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Lasagne noodles (Recipe: four-cheese lasagne) {vegetarian}


Lasagne noodles with an "e", or lasagna noodles with an "a"?

I have both in my pantry.

Is one right, and the other wrong?

Yes, and no.

The Barilla box says lasagne with an "e"; the Dreamfields box says lasagna with an "a". Barilla is made in Italy, Dreamfields in North Dakota. I have to believe that the Barilla folks know more about this.


Lasagna means one noodle; lasagne means more than one. In America, it's common to use lasagna, and that's what I've been doing for my entire life, until now. The evidence against it is overwhelming. Not only does the Barilla box make a bold statement, but also my casserole dish from England, which is closer to Italy than North Dakota, spells out lasagne.

I've been blind, but now I see.


Barilla noodles are flat, thin, and no-boil, meaning you can use them straight from the box. (De Cecco and Ronzoni also make no-boil noodles; the Ronzoni noodles are accordion-shaped, for no reason I can figure out.) Dreamfields -- thicker, with curly edges -- are low on the glycemic index, which means they can be part of my low-carb diet more often, though they do need to be par-boiled before use.

The noodles -- made of durum wheat semolina, egg, water and salt -- will keep for a couple of years in the pantry; if you have a partial box left over, seal it in a ziploc bag.

By the way, the only difference between no-boil and most regular lasagne noodles is thickness.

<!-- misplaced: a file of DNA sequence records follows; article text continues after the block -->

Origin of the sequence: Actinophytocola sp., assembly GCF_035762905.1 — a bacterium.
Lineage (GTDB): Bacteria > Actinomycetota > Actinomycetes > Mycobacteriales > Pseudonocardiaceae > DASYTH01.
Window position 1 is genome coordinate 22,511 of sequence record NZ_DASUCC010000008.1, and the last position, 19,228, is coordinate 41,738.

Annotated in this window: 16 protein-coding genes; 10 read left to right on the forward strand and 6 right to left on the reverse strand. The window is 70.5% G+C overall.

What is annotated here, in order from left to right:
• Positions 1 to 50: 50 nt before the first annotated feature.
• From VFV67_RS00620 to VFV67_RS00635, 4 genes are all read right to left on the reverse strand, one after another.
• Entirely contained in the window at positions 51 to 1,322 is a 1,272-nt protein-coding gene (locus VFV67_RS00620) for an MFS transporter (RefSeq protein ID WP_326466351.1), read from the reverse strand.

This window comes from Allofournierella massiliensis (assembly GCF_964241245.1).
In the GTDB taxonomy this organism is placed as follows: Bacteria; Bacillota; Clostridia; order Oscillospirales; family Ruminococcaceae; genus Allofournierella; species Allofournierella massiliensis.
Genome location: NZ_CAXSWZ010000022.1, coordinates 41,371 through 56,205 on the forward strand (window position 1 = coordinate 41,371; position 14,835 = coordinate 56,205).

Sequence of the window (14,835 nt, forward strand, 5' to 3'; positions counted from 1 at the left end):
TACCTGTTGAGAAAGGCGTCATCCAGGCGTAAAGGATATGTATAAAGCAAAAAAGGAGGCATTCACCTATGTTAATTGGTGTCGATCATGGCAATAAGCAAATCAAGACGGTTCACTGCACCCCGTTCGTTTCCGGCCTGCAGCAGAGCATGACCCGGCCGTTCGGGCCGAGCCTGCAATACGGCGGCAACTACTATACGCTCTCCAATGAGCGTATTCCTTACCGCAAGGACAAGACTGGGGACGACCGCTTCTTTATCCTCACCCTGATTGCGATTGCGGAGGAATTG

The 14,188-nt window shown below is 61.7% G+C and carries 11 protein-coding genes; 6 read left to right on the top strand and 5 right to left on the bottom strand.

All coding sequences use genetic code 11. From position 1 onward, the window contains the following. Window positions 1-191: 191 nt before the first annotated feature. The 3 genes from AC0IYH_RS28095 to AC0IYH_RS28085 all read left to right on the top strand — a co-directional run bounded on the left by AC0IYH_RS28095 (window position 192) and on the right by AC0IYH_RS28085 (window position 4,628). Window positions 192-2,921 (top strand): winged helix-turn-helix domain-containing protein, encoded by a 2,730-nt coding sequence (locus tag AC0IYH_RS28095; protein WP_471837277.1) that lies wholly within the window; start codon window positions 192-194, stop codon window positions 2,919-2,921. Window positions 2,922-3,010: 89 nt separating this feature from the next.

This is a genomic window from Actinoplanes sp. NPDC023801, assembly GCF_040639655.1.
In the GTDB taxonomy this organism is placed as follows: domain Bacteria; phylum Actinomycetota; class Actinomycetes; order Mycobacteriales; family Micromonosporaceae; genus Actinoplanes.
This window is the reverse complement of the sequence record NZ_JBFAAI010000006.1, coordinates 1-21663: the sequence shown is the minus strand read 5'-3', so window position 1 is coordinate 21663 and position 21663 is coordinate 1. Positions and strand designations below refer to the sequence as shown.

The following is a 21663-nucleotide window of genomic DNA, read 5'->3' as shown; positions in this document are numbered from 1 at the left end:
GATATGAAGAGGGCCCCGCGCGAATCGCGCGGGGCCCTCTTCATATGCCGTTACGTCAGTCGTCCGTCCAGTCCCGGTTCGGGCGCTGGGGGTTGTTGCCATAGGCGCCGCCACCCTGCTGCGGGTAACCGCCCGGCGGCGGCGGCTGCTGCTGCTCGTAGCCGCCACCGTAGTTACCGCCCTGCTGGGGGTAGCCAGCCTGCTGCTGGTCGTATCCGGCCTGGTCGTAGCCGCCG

Four-cheese lasagne

A real crowd pleaser, this recipe is a slight variation on my traditional lasagne, lightened with the addition of cottage cheese, and made a hefty four layers thick. Can be frozen uncooked; defrost and bake at 375F. Or can be cooked ahead and frozen; reheat, covered, in a 350F oven. Serves 8-10, with a side salad.


16 oz part-skim ricotta cheese
8 oz low-fat cottage cheese
1 egg
1/2 tsp ground nutmeg
1 tsp ground black pepper
16 lasagne noodles (no-cook or par-boiled)
4 cups marinara sauce (store-bought or homemade)
30 oz part-skim mozzarella cheese, sliced 1/4-inch thick
1-1/4 cups grated fresh Parmigiano-Reggiano cheese


Preheat oven to 375°F. Combine ricotta, cottage cheese, egg, nutmeg and black pepper in a small bowl. In a 9x13 baking pan, begin the assembly: spread a thin layer of sauce on the bottom. Top with a layer of the noodles (you may need to break or cut some to fit them neatly in one layer), then plops of the cheese mix here and there (use 1/3 of the cheese). Add plops of sauce here and there (use 1/3 of the sauce), top with a layer of 1/3 of the mozzarella slices. Then again: noodles, ricotta mixture, sauce, mozzarella. Then a third time. Finally, add a fourth layer of noodles, and spread the remaining sauce on the noodles. Top with the parmesan cheese. Cover with aluminum foil and bake for 45 minutes. Uncover, and bake 15 minutes more. Remove from the oven and allow lasagne to rest for 5-10 minutes before serving.

[Printer-friendly recipe.]

More lasagna ideas:

Slow cooker sausage and four cheese lasagna, from The Perfect Pantry
Cheesy Brussels sprouts lasagna, from How Sweet It Is
No-bake chocolate lasagna, from I Heart Naptime

Disclosure: The Perfect Pantry earns a few pennies on purchases made through the Amazon.com links in this post. Thank you for supporting this site when you start your shopping here.


I was going to check in my pantry to see which way it was spelled, but as I scrolled down I saw that box of Barilla. That is the only kind of lasagna noodles that I will use. My family loves them.